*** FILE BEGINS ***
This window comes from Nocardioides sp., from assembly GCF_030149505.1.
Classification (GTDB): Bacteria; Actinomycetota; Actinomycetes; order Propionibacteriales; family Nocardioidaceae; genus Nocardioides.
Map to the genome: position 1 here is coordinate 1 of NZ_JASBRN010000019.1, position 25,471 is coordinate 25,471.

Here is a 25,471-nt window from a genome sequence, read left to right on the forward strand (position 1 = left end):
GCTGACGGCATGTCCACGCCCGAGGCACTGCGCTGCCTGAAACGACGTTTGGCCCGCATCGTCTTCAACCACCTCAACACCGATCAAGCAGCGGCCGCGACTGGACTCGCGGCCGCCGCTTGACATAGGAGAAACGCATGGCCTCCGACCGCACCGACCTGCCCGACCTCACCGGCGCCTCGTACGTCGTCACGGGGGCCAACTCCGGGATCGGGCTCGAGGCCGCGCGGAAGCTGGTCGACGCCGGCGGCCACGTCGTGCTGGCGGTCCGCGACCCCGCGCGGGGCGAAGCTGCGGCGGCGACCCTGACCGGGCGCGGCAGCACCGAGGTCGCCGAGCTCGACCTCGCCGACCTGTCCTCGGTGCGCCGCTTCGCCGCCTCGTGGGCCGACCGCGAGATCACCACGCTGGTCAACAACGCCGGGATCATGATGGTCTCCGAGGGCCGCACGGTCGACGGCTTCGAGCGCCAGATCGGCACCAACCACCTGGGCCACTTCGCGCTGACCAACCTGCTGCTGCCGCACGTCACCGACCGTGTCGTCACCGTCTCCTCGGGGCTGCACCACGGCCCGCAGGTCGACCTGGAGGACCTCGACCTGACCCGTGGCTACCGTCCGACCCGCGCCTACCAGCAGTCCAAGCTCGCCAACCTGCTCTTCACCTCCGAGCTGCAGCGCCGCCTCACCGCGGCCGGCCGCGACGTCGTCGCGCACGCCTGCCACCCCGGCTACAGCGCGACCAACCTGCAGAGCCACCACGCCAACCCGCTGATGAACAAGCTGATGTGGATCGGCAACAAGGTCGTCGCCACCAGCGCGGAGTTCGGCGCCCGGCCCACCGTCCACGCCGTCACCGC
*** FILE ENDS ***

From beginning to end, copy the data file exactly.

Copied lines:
This window comes from Nocardioides sp., from assembly GCF_030149505.1.
Classification (GTDB): Bacteria; Actinomycetota; Actinomycetes; order Propionibacteriales; family Nocardioidaceae; genus Nocardioides.
Map to the genome: position 1 here is coordinate 1 of NZ_JASBRN010000019.1, position 25,471 is coordinate 25,471.

Here is a 25,471-nt window from a genome sequence, read left to right on the forward strand (position 1 = left end):
GCTGACGGCATGTCCACGCCCGAGGCACTGCGCTGCCTGAAACGACGTTTGGCCCGCATCGTCTTCAACCACCTCAACACCGATCAAGCAGCGGCCGCGACTGGACTCGCGGCCGCCGCTTGACATAGGAGAAACGCATGGCCTCCGACCGCACCGACCTGCCCGACCTCACCGGCGCCTCGTACGTCGTCACGGGGGCCAACTCCGGGATCGGGCTCGAGGCCGCGCGGAAGCTGGTCGACGCCGGCGGCCACGTCGTGCTGGCGGTCCGCGACCCCGCGCGGGGCGAAGCTGCGGCGGCGACCCTGACCGGGCGCGGCAGCACCGAGGTCGCCGAGCTCGACCTCGCCGACCTGTCCTCGGTGCGCCGCTTCGCCGCCTCGTGGGCCGACCGCGAGATCACCACGCTGGTCAACAACGCCGGGATCATGATGGTCTCCGAGGGCCGCACGGTCGACGGCTTCGAGCGCCAGATCGGCACCAACCACCTGGGCCACTTCGCGCTGACCAACCTGCTGCTGCCGCACGTCACCGACCGTGTCGTCACCGTCTCCTCGGGGCTGCACCACGGCCCGCAGGTCGACCTGGAGGACCTCGACCTGACCCGTGGCTACCGTCCGACCCGCGCCTACCAGCAGTCCAAGCTCGCCAACCTGCTCTTCACCTCCGAGCTGCAGCGCCGCCTCACCGCGGCCGGCCGCGACGTCGTCGCGCACGCCTGCCACCCCGGCTACAGCGCGACCAACCTGCAGAGCCACCACGCCAACCCGCTGATGAACAAGCTGATGTGGATCGGCAACAAGGTCGTCGCCACCAGCGCGGAGTTCGGCGCCCGGCCCACCGTCCACGCCGTCACCGC